Alteration of Wax Ester Content and Composition in Euglena gracilis with Gene Silencing of 3-ketoacyl-CoA Thiolase Isozymes
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Euglena gracilis produces wax ester under hypoxic and anaerobic culture conditions with a net synthesis of ATP. In wax ester fermentation, fatty acids are synthesized by reversing beta-oxidation in mitochondria. A major species of wax ester produced by E. gracilis is myristyl myristate (14:0-14:0Alc). Because of its shorter carbon chain length with saturated compounds, biodiesel produced from E. gracilis wax ester may have good cold flow properties with high oxidative stability. We reasoned that a slight metabolic modification would enable E. gracilis to produce a biofuel of ideal composition. In order to produce wax ester with shorter acyl chain length, we focused on isozymes of the enzyme 3-ketoacyl-CoA thiolase (KAT), a condensing enzyme of the mitochondrial fatty acid synthesis pathway in E. gracilis. We performed a gene silencing study of KAT isozymes in E. gracilis. Six KAT isozymes were identified in the E. gracilis EST database, and silencing any three of them (EgKAT1-3) altered the wax ester amount and composition. In particular, silencing EgKAT1 induced a significant compositional shift to shorter carbon chain lengths in wax ester. A model fuel mixture inferred from the composition of wax ester in EgKAT1-silenced cells showed a significant decrease in melting point compared to that of the control cells.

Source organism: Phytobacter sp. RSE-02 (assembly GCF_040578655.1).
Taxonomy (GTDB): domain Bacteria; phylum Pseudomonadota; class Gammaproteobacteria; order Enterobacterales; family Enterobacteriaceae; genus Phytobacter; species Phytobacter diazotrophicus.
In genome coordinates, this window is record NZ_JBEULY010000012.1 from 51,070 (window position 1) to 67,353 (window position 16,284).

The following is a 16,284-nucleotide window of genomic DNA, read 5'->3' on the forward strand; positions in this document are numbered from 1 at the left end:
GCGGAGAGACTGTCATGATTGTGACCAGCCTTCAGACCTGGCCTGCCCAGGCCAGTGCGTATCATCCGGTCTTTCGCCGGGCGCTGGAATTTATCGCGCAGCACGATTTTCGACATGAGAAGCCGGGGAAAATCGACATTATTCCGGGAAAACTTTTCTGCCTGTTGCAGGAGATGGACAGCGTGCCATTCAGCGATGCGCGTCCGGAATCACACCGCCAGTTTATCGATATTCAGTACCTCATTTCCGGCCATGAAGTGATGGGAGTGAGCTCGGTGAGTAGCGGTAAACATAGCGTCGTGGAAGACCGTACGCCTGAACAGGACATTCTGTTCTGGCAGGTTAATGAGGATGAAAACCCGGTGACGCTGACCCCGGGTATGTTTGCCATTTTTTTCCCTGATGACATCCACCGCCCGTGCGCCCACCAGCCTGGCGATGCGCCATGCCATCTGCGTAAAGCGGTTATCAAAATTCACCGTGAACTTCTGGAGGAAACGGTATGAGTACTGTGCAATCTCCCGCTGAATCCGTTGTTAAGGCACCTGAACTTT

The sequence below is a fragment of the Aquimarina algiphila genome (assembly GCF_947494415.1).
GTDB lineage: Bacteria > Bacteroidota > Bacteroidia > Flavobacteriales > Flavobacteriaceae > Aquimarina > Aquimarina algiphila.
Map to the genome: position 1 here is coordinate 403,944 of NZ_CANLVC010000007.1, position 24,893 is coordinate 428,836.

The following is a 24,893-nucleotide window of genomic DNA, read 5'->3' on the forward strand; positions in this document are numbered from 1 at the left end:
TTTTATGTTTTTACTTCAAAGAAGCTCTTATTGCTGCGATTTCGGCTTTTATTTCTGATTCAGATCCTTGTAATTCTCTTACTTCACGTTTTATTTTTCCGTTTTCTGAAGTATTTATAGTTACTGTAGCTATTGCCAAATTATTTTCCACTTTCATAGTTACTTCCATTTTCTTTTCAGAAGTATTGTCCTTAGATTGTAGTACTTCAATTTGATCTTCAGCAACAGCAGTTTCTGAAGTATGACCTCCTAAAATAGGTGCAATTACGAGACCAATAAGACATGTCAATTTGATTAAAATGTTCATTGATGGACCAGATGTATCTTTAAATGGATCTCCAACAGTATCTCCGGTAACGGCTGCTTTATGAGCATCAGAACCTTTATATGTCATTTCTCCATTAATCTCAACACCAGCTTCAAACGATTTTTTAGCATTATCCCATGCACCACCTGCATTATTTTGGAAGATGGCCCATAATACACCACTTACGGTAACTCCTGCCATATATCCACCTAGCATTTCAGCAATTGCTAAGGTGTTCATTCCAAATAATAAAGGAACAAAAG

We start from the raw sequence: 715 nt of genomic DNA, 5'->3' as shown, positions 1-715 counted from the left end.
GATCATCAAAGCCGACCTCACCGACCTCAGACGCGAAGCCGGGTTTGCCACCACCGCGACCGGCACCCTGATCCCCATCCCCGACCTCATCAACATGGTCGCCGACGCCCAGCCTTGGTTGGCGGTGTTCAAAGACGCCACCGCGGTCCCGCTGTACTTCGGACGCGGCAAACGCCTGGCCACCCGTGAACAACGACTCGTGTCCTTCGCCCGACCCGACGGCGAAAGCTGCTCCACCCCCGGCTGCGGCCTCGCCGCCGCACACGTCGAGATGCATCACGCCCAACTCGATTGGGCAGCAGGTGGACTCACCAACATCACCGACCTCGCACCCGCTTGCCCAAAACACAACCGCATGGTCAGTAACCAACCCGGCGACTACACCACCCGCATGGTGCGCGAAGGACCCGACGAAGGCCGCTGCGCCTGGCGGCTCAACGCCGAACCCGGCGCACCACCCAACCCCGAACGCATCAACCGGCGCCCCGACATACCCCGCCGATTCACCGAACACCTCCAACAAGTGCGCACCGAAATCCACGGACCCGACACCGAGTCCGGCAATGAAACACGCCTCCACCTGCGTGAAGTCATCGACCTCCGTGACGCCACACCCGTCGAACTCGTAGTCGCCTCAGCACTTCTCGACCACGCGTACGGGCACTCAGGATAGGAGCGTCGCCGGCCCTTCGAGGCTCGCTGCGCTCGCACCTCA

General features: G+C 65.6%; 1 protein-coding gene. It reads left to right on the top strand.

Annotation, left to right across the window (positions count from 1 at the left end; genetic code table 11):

KeywordsEuglena gracilis Wax ester fermentation 3-Ketoacyl-CoA thiolase Mitochondrial fatty acid synthesis Acyl chain length modification Algal lipids
Differential scanning calorimetry
Expressed sequence tag
Fatty acid methyl ester
- FAS II
Type-2 fatty acid synthase
This work was supported by the Japan Science and Technology Agency (JST), PRESTO program. The authors thank Dr. Joseph Rodrigue for critical reading of the manuscript.
Conflict of interest
The authors declare that they have no competing interests.
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